You’re setup on the beach with your brand new shark gear and you just caught and rigged up the best shark bait you could find. You waded out and casted your bait in the perfect location and got back to dry land and set your pole in the rod holder. Surely you remembered to loosen you drag all the way so your pole isn’t pulled in the water when that 6 foot blacktip cruises by your shark bait.
Now it’s time to do what fisherman do best. You wait. And you wait. Then in an instant your pole will double over or your clicker will start singing. In that instant you’ll be hit with an adrenaline rush like none other. It’s time to do battle with the biggest and baddest predator the oceans will ever see.
Get to your pole ASAP. At this point the shark has just picked up the bait and is off to devour his freshly plucked meal. From the time you hear that clicker you need to start counting. When you get to 10 it’s time to set the hook. As fast as you can start loading up the drag to a predetermined drag setting. Make sure you reel in all the slack and then set the hook as hard as you can. Now the shark is going to start peeling some major drag. Keep your eyes on the water because if you’ve hooked a blacktip, spinner, or mako shark you may see him jump out of the water. As he’s peeling drag don’t try to stop him. Let him wear himself out. Your goal at this point is to keep the line as tight as possible. If he turns and swims back towards the beach you’ve got to reel in that slack as fast as possible. It may also help to run up the beach to get that slack line tight again.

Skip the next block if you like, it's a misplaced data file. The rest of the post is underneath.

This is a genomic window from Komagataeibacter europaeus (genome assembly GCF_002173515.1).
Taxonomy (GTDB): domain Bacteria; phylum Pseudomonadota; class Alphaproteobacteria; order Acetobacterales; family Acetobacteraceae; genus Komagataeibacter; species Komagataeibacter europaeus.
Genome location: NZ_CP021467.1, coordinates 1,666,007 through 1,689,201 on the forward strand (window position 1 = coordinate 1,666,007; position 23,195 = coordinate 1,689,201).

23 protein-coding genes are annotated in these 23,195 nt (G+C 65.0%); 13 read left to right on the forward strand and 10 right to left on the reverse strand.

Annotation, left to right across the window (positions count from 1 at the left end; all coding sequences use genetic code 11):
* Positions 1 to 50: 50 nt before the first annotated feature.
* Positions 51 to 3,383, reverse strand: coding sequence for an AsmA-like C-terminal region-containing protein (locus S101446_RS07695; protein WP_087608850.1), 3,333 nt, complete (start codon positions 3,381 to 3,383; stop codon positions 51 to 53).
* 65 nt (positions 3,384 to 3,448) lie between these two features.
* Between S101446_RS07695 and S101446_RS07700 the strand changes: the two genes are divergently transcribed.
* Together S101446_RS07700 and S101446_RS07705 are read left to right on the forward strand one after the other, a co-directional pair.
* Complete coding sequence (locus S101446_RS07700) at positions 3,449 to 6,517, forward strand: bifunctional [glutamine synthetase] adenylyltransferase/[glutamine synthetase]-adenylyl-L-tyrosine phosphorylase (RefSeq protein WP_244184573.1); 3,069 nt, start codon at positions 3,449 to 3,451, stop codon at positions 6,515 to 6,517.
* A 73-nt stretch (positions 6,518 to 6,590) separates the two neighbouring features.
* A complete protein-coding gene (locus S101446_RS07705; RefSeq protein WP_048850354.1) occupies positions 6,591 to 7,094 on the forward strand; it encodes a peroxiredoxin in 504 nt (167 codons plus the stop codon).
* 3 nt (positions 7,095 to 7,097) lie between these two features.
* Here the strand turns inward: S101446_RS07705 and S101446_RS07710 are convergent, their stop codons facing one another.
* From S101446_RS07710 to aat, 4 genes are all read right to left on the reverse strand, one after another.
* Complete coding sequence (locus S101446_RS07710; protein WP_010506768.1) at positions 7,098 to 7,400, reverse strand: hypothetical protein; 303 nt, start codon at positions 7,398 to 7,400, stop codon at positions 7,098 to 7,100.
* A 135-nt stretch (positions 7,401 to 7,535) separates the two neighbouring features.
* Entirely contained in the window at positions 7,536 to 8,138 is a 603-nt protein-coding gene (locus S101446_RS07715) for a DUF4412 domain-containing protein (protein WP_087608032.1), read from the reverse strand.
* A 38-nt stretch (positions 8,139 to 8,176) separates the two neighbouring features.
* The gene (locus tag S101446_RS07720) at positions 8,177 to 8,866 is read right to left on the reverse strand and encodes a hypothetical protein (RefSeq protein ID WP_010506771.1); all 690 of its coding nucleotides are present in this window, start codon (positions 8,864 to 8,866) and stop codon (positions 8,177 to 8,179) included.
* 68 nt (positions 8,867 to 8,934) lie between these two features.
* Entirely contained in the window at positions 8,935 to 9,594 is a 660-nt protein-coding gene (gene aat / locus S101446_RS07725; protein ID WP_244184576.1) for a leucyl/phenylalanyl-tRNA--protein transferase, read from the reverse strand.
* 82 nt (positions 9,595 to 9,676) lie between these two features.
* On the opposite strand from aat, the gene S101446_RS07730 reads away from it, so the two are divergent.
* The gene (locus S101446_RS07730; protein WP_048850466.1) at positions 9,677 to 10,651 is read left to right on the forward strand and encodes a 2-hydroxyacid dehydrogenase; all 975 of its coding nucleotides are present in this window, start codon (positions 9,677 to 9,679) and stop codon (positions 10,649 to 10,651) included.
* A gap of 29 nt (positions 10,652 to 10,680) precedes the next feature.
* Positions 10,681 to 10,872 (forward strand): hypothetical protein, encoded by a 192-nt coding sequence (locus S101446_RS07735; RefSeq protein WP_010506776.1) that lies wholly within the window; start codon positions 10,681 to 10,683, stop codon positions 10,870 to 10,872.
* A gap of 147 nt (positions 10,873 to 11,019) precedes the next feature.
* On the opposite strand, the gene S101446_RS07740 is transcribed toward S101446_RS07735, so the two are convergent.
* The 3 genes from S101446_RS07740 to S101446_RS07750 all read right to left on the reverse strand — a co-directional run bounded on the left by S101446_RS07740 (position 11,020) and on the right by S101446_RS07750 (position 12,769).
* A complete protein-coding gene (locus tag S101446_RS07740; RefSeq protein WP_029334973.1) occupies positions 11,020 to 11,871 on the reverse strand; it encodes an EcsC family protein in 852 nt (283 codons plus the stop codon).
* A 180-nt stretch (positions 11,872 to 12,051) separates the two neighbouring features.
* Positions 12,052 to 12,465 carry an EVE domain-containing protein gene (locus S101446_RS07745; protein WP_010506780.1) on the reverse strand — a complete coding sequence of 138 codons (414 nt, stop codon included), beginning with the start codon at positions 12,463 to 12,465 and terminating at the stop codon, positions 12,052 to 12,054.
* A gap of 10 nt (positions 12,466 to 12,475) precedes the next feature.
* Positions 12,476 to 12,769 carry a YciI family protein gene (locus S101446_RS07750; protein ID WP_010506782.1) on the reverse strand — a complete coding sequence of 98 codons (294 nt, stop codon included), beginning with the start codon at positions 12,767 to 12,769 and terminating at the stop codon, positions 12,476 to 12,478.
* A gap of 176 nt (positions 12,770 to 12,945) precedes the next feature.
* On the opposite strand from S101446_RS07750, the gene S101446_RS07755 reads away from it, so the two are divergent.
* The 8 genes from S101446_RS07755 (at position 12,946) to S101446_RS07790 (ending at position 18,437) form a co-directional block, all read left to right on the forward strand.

Eventually you’ll start gaining line back. Then you’ll see your 100lb leader surface. At this point you’ll want to have a friend handy to hold your pole or be the daring one and grab the shark by his tail. You’ll want him to be in less than knee deep water before trying to pull him by his tail onto the beach. You need to have a pair of 16″ channel lock pliers handy in order to retrieve the hook. Pull the shark by the tail onto the sand. You’ll need to work quick so no permanent damage is done to the shark. If you can’t get the hook out in a couple of tries cut the leader and leave the hook behind. The hook will rust out of his mouth in a couple of days and he’ll be perfectly fine.
Snap a couple of pictures and pull him back in the water. You’re going to need to walk him out quite a ways (knee deep water) and get the water flowing over his gills again. If he is unresponsive keep pulling him back and forth in the water. You’ll know when it’s time to let him swim free.